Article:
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Controlled precipitation conditions allow the formation of highly porous, spheroidal aggregates of hydrotalcite. The aggregate structure resembles a house-of-cards, being composed of interconnected thin plates. The aggregate size can vary over a range of about 1 to 60 μm by altering precipitation conditions such as mixing shear, temperature, addition rates and addition order. These materials are low in bulk density and highly absorptive. The aggregate structure is maintained during calcination. The micro and meso-pore size distribution is very similar to conventionally prepared hydrotalcite, but the macroporosity is dominated by the voids between spheroids. The characteristics of these aggregates point to potential applications in areas such as catalysis and separation.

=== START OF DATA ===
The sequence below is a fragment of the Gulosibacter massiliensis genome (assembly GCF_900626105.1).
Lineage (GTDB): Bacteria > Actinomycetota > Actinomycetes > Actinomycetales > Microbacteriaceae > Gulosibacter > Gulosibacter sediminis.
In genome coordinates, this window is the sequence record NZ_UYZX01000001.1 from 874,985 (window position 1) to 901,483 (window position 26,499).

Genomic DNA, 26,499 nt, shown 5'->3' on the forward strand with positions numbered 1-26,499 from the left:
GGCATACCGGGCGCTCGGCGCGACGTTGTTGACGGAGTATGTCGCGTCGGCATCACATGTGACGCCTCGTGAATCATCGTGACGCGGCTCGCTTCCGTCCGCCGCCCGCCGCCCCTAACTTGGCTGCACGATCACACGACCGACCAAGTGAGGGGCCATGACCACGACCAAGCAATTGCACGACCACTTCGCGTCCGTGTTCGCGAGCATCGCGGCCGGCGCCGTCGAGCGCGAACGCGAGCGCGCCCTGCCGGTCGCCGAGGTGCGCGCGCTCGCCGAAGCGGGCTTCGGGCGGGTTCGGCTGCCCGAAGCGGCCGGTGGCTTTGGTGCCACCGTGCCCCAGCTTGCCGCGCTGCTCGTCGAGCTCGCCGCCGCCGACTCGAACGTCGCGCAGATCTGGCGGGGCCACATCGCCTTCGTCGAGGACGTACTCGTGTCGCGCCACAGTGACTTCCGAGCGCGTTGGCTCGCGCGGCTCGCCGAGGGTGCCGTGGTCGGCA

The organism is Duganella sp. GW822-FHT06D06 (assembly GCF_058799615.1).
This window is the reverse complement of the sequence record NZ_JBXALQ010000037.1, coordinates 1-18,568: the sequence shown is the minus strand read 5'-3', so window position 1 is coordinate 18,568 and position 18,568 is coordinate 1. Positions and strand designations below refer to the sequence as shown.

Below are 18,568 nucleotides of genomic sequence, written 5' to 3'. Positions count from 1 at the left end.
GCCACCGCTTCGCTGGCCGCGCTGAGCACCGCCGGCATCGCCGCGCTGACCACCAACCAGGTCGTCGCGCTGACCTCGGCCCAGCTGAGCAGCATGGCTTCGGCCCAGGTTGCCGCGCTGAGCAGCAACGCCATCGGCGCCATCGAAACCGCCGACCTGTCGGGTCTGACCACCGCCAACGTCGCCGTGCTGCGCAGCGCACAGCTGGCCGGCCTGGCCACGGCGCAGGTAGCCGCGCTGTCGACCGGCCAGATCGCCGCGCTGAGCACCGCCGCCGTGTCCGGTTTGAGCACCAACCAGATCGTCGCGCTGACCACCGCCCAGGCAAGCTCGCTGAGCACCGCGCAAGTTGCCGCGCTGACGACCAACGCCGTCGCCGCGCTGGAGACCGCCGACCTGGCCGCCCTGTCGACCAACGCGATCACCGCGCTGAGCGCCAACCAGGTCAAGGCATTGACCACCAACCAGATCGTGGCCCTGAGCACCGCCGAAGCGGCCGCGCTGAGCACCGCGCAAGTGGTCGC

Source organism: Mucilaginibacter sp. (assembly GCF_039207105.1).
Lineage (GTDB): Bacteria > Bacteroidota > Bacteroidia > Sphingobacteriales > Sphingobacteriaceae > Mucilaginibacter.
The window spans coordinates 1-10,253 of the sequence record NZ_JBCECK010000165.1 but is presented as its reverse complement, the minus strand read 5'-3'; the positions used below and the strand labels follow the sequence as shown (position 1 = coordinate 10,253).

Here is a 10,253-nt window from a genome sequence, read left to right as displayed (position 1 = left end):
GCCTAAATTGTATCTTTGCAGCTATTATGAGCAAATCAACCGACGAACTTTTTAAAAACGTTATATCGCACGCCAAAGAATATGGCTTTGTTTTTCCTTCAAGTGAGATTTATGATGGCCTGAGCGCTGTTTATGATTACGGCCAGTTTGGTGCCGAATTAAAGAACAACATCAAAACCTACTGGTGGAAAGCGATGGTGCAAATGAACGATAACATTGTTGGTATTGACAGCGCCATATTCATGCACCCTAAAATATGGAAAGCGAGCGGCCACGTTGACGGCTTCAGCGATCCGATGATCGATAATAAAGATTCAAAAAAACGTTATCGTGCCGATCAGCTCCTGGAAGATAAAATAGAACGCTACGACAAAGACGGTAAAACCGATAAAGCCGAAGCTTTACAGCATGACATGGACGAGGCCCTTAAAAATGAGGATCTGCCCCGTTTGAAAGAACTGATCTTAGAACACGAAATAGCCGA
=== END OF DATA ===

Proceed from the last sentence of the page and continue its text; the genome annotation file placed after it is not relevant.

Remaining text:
Sulfur has been purified by a dynamic pyrolysis procedure that takes into account the unique viscosity-temperature relationship of the liquid. An apparatus is described that incorporates gas-bubbling and rocking to overcome diffusion-limited kinetics. For the first time, a mechanism is proposed for the pyrolytic purification of sulfur based upon Carsul formation and the H2S ↔ H2Sx equilibrium. Infrared methods are delineated for qualitative analysis and quantitative estimates of anion contaminants, including the omnipresent hydrocarbon impurities. Our purified sulfur has a total carbon, oxygen, and hydrogen impurity level of <10 μg/g.
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